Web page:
Hyde Park on Hudson

There are certain occasions in history that appropriate a movie production. Hyde Park on Hudson (2012) is one of those movies. While it is poor history, it is a movie worth watching. It is an attempt to tell two very different stories. In part, it is a romanticized story of the unprecedented King and Queen of England’s visit to the United States in 1939, including several familiar anecdotes. Much ado was made about the decision to serve hot dogs for lunch – a choice that produced tension between the president and his mother. Disappointingly, the movie did not go on to mention that the queen could not eat a hot dog because it would not fit in her mouth – a story humorously told later by Eleanor. Hudson also included the familiar story of FDR’s insistence in serving an alcoholic drink over tea, and the Native American ritual that followed lunch. It goes on to show the systematic approach Roosevelt used to charm everyone around him, including the King. Late night conversations over drinks were a natural part of his administration, and Hudson illustrates that well during this particular occasion. The film suggests that the first encounter the King and Queen had with the President was at his backwoods estate in Hyde Park, NY. In fact, the royal family had arrived several days earlier in Washington, DC, where the Roosevelts gave them an extensive tour of the nation’s capital. Hyde Park was no backwoods estate. Rather, it was nestled in a wealthy community. In this sense, Hudson was misleading. The other part of this movie is of Roosevelt’s distant cousin, Margaret “Daisy” Suckley.

Roosevelt and Daisy had a history that dated long before the movie suggests. Hudson has the two meeting just before the King and Queen arrive in 1939. This is simply not true. Hudson, as any narrative telling the relationship between these two distant cousins, is based on Daisy’s diary that was kept hidden until her death in 1991. Historian Geoffrey C. Ward discovered her diary, as well as personal correspondence between her and the President and published them in his book titled, Closest Companion: The Unknown Story of the Intimate Friendship between Franklin Roosevelt and Margaret Suckley. Hudson suggests that Roosevelt and Daisy were more than friends. In 1935, during a car ride in the country, FDR drove Daisy to the top of a scenic hill in Dutchess County. According to Ward (basing his conclusions off of Daisy’s account),

“Something happened in that place on that afternoon that neither of them ever forgot. Three years later, FDR was still calling it the beginning of ‘a voyage.’ Perhaps they simply kissed. A poem clipped from the newspaper and carefully pasted by Daisy into her diary    suggests that they did. Perhaps they merely confessed to each other the loneliness they felt.”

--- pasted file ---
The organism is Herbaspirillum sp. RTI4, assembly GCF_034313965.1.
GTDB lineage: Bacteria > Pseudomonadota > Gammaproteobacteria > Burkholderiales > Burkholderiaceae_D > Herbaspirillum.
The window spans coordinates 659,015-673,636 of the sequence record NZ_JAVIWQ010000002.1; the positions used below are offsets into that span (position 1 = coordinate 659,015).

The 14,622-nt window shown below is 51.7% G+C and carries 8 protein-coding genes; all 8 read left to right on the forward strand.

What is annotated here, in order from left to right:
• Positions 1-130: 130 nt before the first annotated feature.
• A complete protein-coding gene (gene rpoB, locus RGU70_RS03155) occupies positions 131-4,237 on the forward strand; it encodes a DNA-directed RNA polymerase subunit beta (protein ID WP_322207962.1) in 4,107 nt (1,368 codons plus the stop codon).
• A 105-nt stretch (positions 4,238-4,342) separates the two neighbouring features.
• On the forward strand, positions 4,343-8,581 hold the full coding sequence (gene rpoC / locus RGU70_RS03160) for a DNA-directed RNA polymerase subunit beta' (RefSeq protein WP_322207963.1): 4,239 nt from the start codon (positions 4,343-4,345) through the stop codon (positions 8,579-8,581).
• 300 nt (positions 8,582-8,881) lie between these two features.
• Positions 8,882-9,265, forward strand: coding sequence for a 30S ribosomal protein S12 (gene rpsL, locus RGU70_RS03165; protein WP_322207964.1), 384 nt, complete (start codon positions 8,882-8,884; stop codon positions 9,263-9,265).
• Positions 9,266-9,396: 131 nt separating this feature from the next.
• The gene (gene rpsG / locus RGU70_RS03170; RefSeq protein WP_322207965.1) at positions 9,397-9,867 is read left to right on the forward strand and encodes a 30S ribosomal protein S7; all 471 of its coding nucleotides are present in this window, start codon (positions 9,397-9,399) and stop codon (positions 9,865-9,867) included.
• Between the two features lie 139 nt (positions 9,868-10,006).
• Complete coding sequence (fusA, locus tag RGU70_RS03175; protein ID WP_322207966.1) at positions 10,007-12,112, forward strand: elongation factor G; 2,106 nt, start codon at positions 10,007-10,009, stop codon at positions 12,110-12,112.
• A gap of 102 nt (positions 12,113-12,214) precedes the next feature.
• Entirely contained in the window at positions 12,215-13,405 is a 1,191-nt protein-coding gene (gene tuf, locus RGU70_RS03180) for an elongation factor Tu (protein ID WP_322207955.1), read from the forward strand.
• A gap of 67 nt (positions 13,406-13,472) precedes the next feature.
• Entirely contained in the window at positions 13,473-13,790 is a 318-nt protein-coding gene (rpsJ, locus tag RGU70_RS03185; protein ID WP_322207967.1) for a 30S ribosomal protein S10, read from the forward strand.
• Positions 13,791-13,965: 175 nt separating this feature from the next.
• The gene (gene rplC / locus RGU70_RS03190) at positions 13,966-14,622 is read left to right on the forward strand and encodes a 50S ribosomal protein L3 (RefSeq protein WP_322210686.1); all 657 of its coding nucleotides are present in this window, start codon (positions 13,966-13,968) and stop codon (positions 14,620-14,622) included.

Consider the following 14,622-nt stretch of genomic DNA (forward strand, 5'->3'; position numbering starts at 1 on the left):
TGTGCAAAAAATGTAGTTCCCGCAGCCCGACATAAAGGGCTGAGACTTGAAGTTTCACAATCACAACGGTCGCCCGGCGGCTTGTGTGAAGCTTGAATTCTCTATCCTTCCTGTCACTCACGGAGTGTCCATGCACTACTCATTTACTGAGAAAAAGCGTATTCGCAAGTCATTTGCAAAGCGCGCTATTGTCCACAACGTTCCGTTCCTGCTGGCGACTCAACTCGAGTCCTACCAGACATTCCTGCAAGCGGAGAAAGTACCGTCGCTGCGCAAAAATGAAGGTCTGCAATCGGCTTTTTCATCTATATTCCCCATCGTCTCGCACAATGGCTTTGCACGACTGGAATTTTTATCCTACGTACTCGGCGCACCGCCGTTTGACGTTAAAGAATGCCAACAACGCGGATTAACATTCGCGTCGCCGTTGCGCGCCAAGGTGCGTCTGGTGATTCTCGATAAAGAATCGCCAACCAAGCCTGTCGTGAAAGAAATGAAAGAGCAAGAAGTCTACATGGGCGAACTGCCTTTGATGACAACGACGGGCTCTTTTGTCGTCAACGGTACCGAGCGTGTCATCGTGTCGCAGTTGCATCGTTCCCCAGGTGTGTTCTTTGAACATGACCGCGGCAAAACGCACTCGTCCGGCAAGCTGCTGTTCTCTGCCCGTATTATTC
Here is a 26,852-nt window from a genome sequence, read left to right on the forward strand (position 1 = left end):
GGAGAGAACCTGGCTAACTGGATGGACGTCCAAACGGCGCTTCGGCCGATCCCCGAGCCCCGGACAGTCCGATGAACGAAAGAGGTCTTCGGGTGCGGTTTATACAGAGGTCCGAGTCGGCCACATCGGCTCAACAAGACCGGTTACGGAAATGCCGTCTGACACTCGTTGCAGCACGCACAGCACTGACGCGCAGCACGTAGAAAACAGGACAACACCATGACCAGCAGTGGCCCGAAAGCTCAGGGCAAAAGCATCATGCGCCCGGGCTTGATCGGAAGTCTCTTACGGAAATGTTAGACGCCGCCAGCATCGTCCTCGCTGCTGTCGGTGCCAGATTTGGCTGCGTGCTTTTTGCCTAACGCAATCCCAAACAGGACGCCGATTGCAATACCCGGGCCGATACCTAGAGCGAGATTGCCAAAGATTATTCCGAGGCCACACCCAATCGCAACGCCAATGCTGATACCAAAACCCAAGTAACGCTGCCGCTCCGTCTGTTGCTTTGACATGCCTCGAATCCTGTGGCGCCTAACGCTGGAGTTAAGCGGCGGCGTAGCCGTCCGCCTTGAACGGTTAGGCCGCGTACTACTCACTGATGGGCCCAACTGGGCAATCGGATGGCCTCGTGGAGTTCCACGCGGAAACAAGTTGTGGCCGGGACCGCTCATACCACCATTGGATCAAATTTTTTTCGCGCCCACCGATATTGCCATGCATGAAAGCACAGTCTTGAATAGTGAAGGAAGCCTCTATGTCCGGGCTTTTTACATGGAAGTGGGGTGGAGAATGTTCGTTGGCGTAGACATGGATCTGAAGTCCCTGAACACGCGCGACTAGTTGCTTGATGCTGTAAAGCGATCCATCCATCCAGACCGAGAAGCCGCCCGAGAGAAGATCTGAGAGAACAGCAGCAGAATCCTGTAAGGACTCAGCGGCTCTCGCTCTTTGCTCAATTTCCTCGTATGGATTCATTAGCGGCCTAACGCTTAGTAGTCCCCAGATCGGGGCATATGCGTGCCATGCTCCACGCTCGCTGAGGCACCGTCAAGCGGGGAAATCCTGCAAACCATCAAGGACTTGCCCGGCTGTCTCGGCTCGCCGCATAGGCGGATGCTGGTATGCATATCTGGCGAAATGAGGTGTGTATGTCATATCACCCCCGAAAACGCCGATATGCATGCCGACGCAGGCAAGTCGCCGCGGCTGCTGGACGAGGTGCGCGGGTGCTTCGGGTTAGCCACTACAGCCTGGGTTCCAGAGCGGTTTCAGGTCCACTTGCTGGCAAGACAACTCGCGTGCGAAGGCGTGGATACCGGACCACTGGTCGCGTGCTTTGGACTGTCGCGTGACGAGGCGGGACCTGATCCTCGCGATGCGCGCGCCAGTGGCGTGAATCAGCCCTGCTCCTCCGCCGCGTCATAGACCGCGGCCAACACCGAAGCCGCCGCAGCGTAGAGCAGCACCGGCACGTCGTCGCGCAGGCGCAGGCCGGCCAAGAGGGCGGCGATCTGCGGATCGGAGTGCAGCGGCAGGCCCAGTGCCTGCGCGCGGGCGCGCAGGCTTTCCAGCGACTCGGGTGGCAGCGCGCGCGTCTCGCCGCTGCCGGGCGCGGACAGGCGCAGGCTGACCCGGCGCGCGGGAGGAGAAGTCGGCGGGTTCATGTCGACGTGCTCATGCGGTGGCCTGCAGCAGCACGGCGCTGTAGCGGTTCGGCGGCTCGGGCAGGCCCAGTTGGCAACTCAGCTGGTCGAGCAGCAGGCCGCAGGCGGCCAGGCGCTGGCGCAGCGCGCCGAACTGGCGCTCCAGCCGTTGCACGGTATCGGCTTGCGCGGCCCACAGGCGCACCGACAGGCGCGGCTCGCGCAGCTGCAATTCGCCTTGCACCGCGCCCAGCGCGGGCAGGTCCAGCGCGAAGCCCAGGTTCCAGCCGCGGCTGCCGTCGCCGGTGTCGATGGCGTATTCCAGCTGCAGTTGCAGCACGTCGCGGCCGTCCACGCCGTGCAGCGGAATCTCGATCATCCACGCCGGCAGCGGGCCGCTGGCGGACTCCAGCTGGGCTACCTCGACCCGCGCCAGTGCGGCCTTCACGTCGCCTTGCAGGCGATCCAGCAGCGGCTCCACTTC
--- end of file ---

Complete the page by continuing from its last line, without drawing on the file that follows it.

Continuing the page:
There is no reason to suggest that FDR had a sexual relationship with Daisy. However, Hudson portrays Roosevelt as a man who frequently had several women in his life with whom he had a sexual relationship. This is probably the most disturbing part of the film, as it is simply wrong. Roosevelt certainly kept several female companions close to him for company, as Eleanor was frequently travelling. The movie does correctly describe Roosevelt’s relationship with Lucy Mercer Rutherford. They had had an affair that nearly destroyed Franklin and Eleanor’s marriage in 1921. However, Roosevelt had no extramarital affairs with Daisy or his other close companion, Marguerite “Missy” LeHand as Hudson suggests.

Aside from the false sexual escapades, which are a very misleading understanding of FDR’s character, Hudson does a descent job at portraying FDR. Bill Murry, an actor who has played many different roles in other films including the role of a ghost fighter in Ghostbusters and a corky golfer in Caddyshack, does justice to Roosevelt. Murry’s FDR was a man who adored his stamp collection and loved to show it to visitors, had an impeccable charm about him that could win almost anyone over, loved to relax over a martini made by himself, and loved to take rides in the countryside with his car designed with hand controls (taking into account his paralysis). Hudson demonstrated the kind relationship the media had for the president – taking his photograph only when the president could hide his paralysis. The Secret Services agents and assistants carried Roosevelt around in the movie, as though he were a child. It is refreshing to see this part of the movie true-to-life and rightly shows FDR’s humility. The awkward silent moments of the film depict Roosevelt much less complex than he really was.

Hudson is a film that has many historical references. However, one must be very cautious not to interpret this film as history. It is simply a fun, fictitious narrative of two stories that did not occur concurrently, as the film suggests. All in all, Hudson is well worth seeing when it comes to theatres nation-wide. Focus Features: Hyde Park on Hudson

About brentgstewart

I am a 20th century historian with a focus on political history. My primary work has focussed on the personal life of Franklin D. Roosevelt.
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